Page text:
Coy answered as follows, referring to both the academic and health-care divisions of UVa:
The highest task of every UVA faculty member is to align their teaching, research, and service efforts with our greater mission of serving the Commonwealth of Virginia, the nation, and the world by developing responsible citizen leaders and professionals; advancing, preserving, and disseminating knowledge, and providing world-class patient care. The questions you include below are part of a comprehensive evaluation of College faculty that covers many different elements of the job they are expected to perform here at the University.
The part of the evaluation you quote gives faculty members space to reflect on ways they are contributing to an academic environment where students from different perspectives and walks of life feel welcome and are exposed to ideas, points of view, and experiences different from their own. This part of the larger evaluation is intended to ensure that College faculty are connecting their teaching, research, and service with the diversity and complexity of the Commonwealth, nation, and world those efforts are intended to serve.
I queried Ceaser about Coy’s statement. He responded that it did no more than repeat the shibboleths of diversity, equity & inclusion “that one would expect to hear from a coy spokesperson.” These terms, he said, “have no fixed meanings and vary according to different political understandings.”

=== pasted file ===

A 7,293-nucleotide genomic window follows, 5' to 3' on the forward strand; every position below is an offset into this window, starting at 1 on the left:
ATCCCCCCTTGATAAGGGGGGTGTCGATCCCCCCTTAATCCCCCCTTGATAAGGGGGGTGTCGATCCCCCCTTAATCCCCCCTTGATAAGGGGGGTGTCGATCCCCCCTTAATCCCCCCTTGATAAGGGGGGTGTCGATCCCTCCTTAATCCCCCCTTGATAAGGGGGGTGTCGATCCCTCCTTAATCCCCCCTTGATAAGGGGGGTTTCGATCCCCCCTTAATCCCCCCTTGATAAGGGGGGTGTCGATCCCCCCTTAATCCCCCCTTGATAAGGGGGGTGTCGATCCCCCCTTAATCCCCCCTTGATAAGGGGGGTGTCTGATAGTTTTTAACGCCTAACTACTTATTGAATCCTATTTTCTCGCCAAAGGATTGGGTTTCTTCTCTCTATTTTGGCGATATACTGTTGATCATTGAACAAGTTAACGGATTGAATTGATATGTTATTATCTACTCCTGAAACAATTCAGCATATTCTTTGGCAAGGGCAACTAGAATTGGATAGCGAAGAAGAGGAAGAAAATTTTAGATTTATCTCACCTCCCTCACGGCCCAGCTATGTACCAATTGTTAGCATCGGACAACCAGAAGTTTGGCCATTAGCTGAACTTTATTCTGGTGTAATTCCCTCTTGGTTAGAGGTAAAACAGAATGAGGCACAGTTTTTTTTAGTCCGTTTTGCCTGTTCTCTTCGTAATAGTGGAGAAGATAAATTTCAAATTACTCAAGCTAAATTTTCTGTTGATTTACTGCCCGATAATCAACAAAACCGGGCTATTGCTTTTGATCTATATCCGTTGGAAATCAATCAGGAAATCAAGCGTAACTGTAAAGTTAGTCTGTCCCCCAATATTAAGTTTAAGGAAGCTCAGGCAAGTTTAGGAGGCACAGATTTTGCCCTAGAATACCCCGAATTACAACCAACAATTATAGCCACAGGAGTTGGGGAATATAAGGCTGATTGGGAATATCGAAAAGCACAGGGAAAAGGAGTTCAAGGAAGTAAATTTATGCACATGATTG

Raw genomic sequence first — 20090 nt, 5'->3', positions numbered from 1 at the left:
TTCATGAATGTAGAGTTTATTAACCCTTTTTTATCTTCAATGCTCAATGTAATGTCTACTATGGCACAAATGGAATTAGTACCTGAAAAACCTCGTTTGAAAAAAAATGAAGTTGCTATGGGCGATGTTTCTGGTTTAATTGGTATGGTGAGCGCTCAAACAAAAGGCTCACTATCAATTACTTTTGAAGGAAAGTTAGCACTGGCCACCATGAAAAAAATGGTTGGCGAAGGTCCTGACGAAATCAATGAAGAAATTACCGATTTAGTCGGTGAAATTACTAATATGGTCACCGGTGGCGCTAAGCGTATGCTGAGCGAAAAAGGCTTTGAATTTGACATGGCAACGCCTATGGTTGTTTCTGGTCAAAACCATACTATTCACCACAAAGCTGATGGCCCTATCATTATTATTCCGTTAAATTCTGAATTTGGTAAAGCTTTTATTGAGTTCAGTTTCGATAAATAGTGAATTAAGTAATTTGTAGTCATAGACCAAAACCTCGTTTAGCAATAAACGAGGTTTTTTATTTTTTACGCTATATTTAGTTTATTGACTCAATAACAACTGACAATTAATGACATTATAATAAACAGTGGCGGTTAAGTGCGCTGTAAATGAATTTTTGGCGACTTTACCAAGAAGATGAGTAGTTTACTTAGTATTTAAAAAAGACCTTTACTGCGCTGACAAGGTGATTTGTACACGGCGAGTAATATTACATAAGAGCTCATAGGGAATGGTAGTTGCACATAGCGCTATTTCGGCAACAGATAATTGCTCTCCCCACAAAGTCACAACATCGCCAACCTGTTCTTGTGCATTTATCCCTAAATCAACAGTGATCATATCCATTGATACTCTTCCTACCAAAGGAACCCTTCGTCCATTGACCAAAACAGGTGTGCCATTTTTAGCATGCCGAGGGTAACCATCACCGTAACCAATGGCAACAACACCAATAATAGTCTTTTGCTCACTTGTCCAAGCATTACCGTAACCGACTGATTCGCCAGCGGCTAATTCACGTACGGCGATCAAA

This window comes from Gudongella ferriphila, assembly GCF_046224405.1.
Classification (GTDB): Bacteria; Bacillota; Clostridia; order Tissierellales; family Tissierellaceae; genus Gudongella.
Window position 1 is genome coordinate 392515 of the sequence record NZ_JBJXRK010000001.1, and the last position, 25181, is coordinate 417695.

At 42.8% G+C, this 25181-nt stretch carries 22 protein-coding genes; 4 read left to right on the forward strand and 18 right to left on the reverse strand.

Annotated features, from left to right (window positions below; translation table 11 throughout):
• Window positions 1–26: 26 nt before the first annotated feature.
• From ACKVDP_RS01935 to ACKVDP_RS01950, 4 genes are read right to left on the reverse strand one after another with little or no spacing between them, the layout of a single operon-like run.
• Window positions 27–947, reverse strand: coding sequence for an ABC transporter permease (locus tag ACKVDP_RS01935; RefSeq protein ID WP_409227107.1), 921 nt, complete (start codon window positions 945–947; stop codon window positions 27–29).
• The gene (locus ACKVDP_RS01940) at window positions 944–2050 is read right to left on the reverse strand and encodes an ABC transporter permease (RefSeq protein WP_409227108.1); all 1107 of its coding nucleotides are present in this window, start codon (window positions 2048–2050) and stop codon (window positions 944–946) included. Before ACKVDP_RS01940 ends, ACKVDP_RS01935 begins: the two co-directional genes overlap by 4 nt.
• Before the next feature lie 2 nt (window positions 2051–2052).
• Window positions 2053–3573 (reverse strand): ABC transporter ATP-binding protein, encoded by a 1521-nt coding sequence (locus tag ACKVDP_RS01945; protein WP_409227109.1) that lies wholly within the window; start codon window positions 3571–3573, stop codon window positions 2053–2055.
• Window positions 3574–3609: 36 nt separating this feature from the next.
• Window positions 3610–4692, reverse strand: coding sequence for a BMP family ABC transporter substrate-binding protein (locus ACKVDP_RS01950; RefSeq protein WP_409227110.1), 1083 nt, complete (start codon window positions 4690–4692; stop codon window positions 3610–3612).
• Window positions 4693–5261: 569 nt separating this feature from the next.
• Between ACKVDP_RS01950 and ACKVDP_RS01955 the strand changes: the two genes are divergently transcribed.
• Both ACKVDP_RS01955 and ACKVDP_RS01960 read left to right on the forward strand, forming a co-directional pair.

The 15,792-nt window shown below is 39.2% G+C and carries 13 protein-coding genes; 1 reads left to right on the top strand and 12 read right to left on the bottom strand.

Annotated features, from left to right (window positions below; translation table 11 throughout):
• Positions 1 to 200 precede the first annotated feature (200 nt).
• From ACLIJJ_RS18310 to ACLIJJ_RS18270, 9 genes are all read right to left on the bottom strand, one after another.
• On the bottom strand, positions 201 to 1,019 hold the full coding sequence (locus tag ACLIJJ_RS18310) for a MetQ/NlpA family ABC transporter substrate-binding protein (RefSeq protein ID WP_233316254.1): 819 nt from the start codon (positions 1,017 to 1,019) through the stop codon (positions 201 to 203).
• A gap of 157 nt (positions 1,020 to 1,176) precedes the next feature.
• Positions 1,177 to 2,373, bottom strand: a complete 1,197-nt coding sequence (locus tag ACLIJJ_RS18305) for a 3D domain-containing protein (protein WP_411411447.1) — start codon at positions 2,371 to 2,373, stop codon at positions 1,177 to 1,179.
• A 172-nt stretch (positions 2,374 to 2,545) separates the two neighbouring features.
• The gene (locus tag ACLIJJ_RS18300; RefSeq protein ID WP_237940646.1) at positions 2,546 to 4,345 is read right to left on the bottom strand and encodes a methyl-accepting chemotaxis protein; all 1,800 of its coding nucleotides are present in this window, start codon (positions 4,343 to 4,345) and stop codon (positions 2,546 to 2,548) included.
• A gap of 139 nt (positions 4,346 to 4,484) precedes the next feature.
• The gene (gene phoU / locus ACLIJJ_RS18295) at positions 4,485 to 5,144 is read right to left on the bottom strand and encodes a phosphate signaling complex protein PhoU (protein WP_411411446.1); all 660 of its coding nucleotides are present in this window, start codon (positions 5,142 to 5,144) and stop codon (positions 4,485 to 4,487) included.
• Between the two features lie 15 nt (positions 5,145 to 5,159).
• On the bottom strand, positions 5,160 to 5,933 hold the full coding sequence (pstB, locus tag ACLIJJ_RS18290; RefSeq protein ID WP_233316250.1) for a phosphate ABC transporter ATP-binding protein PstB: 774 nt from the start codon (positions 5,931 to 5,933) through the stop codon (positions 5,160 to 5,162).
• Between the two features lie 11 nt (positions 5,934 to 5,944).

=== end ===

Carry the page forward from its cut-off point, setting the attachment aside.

The following questions, which the university’s Human Resources Department “suggests” for use in job-applicant interviews, gives a flavor of the favored thinking. I have highlighted passages that are especially loaded ideologically.
- How has privilege impacted your professional career?
- In what ways have you demonstrated commitment and sensitivity to the importance of diversity in your previous experience?
- Please demonstrate your awareness of difference within commonly-accepted categories of diversity.
- What do you see as the fundamental characteristics of organizations that create an inclusive environment?
- How would you describe your current thinking about diversity, and how has your thinking changed over time?
- What does it mean for you to have a commitment to diversity? How have you demonstrated that commitment, and how would you see yourself demonstrating it here?
- Sometimes there is a belief that a commitment to diversity conflicts with a commitment to excellence (i.e. we will have to lower our standards to achieve or accommodate diversity). How would you describe the relationship between diversity and excellence? What kinds of leadership efforts would you undertake to encourage a commitment to excellence through diversity?